“There’s different formats and business rules and all types of issues that relate to standardisation, so we were ambitious to think that could’ve been done a little faster but equally it is from our perspective the only way to build an effective industry-wide solution. “

But he says that time has been critical in establishing the right product for the market.

One of the platform’s capabilities, according to Richter, is its ability to measure share of voice and ensure that clients are getting what they’ve paid for. Mumbrella understands in the past, a number of media outlets did not deliver on guaranteed share of voice for clients. And while some smaller entities have webcams on their screens to provide transparency to clients, others have not, creating a demand for a service like this in market.

“We are reporting those metrics now and validating that data now. They are pretty critical tools in obviously reporting a contract versus delivery of that contract. Seedooh will report what was booked and what was delivered against any conceivable parameters,” Richter explains.

And that is essential, according to Copley, who points to the future of booking parameters. With the trading and booking parameters changing, based on data and technology, having the ability to measure each screen is crucial.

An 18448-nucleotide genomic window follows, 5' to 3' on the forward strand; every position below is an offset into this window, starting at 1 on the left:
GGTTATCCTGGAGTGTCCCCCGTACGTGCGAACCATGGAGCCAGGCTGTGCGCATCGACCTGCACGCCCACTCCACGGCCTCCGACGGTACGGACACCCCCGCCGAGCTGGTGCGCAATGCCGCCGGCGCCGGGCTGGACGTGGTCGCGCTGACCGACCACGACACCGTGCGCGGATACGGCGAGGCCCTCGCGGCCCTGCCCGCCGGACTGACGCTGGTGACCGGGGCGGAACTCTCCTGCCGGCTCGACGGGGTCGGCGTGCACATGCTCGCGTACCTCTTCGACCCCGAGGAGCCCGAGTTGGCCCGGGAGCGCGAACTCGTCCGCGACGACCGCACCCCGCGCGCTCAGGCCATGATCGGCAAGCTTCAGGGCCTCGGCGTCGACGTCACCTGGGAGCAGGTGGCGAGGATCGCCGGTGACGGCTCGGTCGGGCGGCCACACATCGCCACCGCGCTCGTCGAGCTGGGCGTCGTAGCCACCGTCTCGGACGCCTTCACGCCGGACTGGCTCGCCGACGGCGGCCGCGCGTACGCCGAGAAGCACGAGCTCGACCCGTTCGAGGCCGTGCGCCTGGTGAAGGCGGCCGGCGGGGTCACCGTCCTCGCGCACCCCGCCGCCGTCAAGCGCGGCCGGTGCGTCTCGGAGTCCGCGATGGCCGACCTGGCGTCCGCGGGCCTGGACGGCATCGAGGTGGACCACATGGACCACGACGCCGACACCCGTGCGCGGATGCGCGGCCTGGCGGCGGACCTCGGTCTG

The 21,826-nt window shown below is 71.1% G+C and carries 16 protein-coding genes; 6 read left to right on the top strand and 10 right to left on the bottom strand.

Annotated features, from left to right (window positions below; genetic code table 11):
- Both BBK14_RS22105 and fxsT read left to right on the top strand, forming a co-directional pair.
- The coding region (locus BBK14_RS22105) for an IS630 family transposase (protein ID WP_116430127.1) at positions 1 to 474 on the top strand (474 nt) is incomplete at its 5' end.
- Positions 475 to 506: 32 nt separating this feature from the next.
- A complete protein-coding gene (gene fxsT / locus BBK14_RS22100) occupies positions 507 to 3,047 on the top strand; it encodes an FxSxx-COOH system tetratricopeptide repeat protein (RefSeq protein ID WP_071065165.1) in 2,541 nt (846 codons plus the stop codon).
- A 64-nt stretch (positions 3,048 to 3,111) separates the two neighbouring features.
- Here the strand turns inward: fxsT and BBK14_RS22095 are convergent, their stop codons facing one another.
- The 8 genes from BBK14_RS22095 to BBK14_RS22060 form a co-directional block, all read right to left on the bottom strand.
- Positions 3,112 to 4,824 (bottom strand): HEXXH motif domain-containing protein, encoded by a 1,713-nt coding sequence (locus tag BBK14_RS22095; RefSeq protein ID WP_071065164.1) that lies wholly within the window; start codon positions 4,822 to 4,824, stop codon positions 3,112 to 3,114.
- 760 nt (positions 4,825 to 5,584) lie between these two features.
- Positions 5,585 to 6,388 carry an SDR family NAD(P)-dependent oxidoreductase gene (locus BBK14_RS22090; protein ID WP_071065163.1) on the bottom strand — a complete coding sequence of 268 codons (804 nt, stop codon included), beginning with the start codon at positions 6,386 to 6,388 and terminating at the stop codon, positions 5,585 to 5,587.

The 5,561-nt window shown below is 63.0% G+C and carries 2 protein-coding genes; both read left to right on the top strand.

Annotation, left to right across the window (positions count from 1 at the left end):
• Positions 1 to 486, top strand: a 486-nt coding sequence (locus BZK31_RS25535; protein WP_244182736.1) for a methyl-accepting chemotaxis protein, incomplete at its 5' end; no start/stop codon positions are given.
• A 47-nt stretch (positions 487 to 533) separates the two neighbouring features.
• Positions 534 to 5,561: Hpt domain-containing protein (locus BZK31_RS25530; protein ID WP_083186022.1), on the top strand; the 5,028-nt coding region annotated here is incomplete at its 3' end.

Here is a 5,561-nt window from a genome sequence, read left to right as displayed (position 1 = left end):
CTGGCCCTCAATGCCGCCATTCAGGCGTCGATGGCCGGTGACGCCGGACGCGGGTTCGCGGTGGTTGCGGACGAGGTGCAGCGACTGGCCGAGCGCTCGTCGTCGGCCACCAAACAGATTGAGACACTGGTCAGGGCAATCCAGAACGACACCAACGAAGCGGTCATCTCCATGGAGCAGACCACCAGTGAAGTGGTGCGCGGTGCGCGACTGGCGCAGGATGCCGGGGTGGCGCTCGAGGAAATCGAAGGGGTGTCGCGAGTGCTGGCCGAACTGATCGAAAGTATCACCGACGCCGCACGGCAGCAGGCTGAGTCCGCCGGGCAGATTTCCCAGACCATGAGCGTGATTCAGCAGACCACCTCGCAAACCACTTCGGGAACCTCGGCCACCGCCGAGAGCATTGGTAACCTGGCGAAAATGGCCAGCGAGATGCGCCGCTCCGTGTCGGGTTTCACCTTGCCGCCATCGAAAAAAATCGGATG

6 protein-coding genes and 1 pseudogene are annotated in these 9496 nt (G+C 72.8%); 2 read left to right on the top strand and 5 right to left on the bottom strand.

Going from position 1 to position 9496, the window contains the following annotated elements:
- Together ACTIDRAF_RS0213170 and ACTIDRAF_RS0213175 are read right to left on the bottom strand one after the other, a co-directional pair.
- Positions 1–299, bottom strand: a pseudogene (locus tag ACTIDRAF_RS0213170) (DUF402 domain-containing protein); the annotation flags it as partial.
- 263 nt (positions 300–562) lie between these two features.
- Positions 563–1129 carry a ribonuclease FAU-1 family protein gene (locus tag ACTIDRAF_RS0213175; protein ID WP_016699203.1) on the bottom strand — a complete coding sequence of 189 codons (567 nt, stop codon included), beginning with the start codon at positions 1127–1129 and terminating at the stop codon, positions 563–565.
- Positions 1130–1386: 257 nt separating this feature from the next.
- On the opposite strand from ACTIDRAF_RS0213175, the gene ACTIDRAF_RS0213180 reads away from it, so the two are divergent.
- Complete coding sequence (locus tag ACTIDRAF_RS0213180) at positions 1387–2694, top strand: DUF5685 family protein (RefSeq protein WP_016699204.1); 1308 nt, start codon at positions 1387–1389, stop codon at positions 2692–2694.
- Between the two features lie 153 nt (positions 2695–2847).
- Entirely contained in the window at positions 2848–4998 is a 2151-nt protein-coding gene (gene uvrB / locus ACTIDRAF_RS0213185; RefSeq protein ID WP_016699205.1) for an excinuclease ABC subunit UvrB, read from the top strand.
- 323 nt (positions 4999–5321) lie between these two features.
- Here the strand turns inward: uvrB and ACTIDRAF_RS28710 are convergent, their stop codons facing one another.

“It’s always been at the very heart of the Seedooh design and architecture to be able to report against any conceivable booking parameters in out of home,” Copley says.

Richter adds: “With a platform like Seedooh, you’ve got visibility of over 100% of that slot or that loop. From a server or a platform side, really the only effective way to determine and validate delivery is to have 100% visibility over what’s happening on that content media player level.”

But the future for this platform doesn’t end on Australian shores. Richter and Copley – who have also employed Kenta Shimizu locally – are looking to expand the business beyond Australian borders and work with the outdoor industry globally.

“We are definitely interested in scaling overseas,” Copley says. “We still have a lot of work to do in Australia but we are making really interesting and positive connections in a bunch of other developed markets. We are refining the shortlist in terms of expansion. There’s some really interesting opportunities.”